The Duck Research Laboratory is located on Long Island at Eastport, New York. It is one of the programs associated with the Animal Health Diagnostic Center of the Department of Population Medicine and Diagnostic Sciences at the College of Veterinary Medicine.

This website is designed to provide answers to commonly asked questions about ducks. Numerous inquiries are received at the Duck Research Laboratory every year from pet duck owners, small flock owners, commercial duck producers, curators of zoological collections, veterinarians, feed manufacturers, duck consumers and others. These questions are often about Basic Duck Care, which includes topics such as Duck Health Care, Duck Nutrition, Duck Housing and Management and Hatching Duck Eggs. Questions from consumers are often about the Food Value of Duck. Data presented here answers many of these questions. Also, the importance and role of Domestic Ducks as a source of meat, eggs and down, and as a means of income for many people throughout the world is briefly discussed.

Additionally, this site relays the background and objetives of the Duck Research Laboratory and the International Duck Research Cooperative (IDRC). Assistance, services and duck biologics that are available to duck keepers through the laboratory are described. For those who would like to become a member of the IDRC, membership information is provided.

While the information posted on this site is not intended to be exhaustive, an effort is made to briefly cover topics of major importance and to refer viewers to more in-depth sources of information whenever possible (see Publications on Ducks and Links to Related Sites).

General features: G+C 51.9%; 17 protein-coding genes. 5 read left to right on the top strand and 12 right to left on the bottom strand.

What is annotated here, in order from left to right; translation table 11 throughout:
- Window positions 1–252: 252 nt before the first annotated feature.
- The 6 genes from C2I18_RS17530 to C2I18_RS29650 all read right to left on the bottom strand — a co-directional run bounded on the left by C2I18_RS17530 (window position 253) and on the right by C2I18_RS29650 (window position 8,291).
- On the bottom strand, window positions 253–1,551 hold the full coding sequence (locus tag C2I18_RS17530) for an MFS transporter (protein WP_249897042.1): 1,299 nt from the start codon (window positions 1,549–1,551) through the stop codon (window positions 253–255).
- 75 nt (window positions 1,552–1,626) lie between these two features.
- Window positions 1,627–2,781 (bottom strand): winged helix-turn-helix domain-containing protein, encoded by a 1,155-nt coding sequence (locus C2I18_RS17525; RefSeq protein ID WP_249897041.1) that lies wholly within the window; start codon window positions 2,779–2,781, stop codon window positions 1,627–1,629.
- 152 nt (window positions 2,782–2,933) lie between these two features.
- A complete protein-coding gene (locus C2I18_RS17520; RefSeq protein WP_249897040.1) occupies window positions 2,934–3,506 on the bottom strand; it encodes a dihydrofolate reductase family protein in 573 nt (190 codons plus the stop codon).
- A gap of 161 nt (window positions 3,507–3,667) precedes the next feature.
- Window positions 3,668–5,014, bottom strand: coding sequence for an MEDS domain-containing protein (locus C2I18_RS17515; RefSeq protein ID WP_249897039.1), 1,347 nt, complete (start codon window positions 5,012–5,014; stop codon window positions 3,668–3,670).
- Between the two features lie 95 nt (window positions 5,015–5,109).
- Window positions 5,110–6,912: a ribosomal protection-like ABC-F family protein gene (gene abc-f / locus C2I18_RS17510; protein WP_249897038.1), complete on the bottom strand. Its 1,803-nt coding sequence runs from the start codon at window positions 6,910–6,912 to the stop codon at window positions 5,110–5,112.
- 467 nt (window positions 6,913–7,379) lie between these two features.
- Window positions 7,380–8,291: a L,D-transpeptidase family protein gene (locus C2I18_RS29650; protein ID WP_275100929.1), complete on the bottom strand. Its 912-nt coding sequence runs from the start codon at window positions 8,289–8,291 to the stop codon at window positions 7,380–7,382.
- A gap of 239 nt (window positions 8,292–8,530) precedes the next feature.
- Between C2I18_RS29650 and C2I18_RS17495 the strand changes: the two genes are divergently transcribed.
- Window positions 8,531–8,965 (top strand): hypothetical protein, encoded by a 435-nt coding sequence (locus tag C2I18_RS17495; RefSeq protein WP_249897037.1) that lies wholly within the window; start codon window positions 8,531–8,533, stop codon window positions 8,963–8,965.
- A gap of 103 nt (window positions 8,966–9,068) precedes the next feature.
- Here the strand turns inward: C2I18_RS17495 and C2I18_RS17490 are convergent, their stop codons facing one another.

Source of some pictures:

Paul Speed
Grimsby, North East Lincolnshire, United Kingdom.

Jed Stan
Dallas, Texas, United States.

 
 
The Cornell University Duck Research Laboratory is a research, service and biologics production laboratory located on Long Island at Eastport, New York...

   
 
Recognizing the need for assistance in solving problems related to producing healthy ducks...

   

From ancient times domestic ducks have served as a source of food and income for people in many parts of the world.

 
Ducks are raised under a wide variety of conditions, ranging from a backyard coop for a few ducks to modern housing for large flocks on a commercial duck farm.

 
Keeping ducks healthy requires taking the necessary steps to prevent disease outbreaks from occurring in the first place, and in cases where ducks do become infected.

 
Regardless of how ducks obtain their food, whether it be by scavenging, or consuming a complete ration...

 
In areas where poultry raising is allowed and space is available, a small flock of ducks can be kept in the yard of a household at a low cost.

 
 
Much of the information available on incubating and hatching chicken eggs can be applied to ducks, as long as the important differences between these two species are taken into account.

   
 
Properly cooked duck is both uniquely tasty and nutritious.




 
Some of the most relevant publications on ducks.




 
Some additional information about ducks.